The itchy dog a dermatological nightmare: difficult to diagnose and treat successfully
Tell a Friend About This EventTell a Friend
The itchy dog a dermatological nightmare: difficult to diagnose and treat successfully

A persistently itchy dog can make owners and veterinarians want to pull their own hair out with frustration. A dog with puritis provokes an overwhelming desire to scratch, rub, chew, or lick its hair and skin causing inflamed painful skin. Intense scratching can eventually lead to partial or full hair loss and skin trauma and infection.

20/08/2018 to 30/09/2018
When: 20 August - 30 September
Where: Online VetScholar Course
New Zealand
Presenter: Leslie Sauber, Helen Orbell, Amanda Burrows
Contact: The itchy dog a dermatological nightmare: difficult to diagnose and treat successfully
+64 4 495 1145

Online registration is closed.
« Go to Upcoming Event List  

About the course

In practice, it can be challenging to obtain a diagnosis for the pruritic dog. Without a diagnosis it is difficult to provide the pet owner with information about the cause, the prognosis or even the appropriate treatments. This can create frustration for both the pet owner and veterinary surgeon and leads to increased chronic disease in affected dogs. The aim of this course is to provide some guidelines and strategies that will help a veterinary surgeon proceed from the first presentation of an itchy dog to a diagnosis. The course will cover the common pruritic skin diseases of the dog and how to think about and approach the diagnosis.


Topic 1 Diagnosis of Canine Atopy: The first step in treating any disease is to make an accurate diagnosis.  Because there is no “test” for atopy, we must rely on the dog’s history and clinical signs to raise an index of suspicion of atopy and then rule out similar causes of pruritic dermatitis. In this module we will outline a diagnostic flow chart that can be used in a busy clinical setting.  

Topic 2 Treatment Options for Canine Atopy: We now have many tools to treat canine atopy. This module will discuss the advantages, disadvantages and indications for topical therapy, fatty acids, antihistamines, corticosteroid therapy, oclacitinib, lokivetmab, cyclosporine, subcutaneous immunotherapy and sublingual immunotherapy.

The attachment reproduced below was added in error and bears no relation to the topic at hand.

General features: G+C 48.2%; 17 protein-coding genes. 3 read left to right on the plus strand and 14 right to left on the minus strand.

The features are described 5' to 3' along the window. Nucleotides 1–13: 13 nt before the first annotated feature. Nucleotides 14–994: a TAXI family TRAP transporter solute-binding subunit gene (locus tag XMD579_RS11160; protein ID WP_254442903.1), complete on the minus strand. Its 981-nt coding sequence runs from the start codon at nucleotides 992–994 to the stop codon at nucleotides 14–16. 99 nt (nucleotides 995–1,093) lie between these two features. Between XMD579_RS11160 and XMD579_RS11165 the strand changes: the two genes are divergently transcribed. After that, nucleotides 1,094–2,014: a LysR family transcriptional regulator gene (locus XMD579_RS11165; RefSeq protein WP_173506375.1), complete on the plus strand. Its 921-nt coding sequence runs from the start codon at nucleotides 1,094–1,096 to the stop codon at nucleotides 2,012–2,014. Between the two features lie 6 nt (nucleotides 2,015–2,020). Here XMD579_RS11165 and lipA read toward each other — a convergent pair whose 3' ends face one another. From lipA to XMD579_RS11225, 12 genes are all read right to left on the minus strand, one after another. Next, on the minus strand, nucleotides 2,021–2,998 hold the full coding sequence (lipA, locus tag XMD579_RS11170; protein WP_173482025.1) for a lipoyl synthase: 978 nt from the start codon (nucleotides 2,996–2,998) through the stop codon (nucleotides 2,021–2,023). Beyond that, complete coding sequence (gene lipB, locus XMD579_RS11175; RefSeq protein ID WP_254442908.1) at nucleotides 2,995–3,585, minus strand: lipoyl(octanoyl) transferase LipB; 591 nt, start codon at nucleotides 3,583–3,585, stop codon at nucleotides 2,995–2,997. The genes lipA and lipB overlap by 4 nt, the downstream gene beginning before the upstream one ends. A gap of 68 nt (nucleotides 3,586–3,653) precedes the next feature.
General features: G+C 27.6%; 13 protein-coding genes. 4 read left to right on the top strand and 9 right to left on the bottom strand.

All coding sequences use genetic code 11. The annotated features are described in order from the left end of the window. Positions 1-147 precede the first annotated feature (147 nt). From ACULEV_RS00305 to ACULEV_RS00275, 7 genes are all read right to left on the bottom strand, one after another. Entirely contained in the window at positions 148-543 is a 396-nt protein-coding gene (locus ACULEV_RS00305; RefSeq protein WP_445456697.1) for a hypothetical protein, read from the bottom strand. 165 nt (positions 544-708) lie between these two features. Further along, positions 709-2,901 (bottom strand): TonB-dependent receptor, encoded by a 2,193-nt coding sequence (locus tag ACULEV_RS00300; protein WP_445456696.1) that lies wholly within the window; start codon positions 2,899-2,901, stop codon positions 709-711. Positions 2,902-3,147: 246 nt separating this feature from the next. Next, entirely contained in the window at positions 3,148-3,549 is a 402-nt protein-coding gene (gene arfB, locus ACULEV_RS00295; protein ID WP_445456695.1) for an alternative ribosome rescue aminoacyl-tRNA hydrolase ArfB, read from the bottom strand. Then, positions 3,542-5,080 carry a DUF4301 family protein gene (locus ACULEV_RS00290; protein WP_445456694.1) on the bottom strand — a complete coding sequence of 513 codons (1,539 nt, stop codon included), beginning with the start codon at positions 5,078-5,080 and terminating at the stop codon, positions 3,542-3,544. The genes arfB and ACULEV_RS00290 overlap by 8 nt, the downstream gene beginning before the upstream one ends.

Topic 3 Managing Complications of Canine Atopy: Even with excellent management, well-controlled atopic dogs can flare. Common causes include an increase in allergen exposure, secondary pyoderma and/or Malassezia dermatitis, flea exposure, development of concurrent food allergy, and development of non-allergic diseases that can worsen signs of atopy.  In this module we will discuss a diagnostic approach to sorting through these potential “flare-factors” and how to manage these complications while still treating the underlying atopic dermatitis.  


VetScholar courses comprise of one or two 6-week modules. Each module The module covers three topics using learning materials that suit the topic. This may include notes, presentations, case studies, articles, videos, and polls. You'll engage with the tutors and other participants via the discussion forum and you'll finish off each topic with a quiz - just to make sure you're on the right track. Each module aims to provide 1-2 hours of course work per week so expect to spend up to 12 hours per module.

VetScholar courses do not run at set times of the day so you'll be able to complete it around your work and family commitments. You'll also have access to the material via the course for 1 year and can download the material for future use.


Leslie Sauber DVM, DACVD

Helen Orbell BSc (Hons) BVSc (Hons) MANZCVS (SA Medicine)


This is an incredible opportunity to improve your dermatology knowledge and diagnostic skills with three experts in the field. Leslie Sauber, Mandy Burrows and Helen Orbell are part of the global Animal Dermatology Clinic team. ADC has veterinary dermatology referral practices and trains dermatology residents in New Zealand, Australia and multiple locations in the USA.

Leslie is a diplomate of the American College of Veterinary Dermatology. She ran a referral dermatology clinic in the US for over 20 years and emigrated to New Zealand in early 2018 to join the team at Auckland ADC. Mandy is a Fellow of the Australia and New Zealand College of Veterinary Scientists in Dermatology. She is the senior dermatologist at ADCPerth and is an Associate Professor in Small Animal Medicine (Dermatology) at Murdoch University. Helen is a graduate of the University of Queensland. She has worked as a companion animal veterinarian in private practice and at Massey. She is currently engaged in a dermatology residency program through ADC under the mentorship of Dr. Craig Griffin and Dr. Mona Board from ADC San Diego.

CPD points

Activities in this course can be recorded under either continuing veterinary education or collegial learning activity.

Pricing information

NZVA member: $250

NZVA non-member: $500

*Prices are inclusive of 15% NZ GST.

Proudly sponsored by

Terms and conditions

Please click here to find out more about NZVA events and education terms and conditions.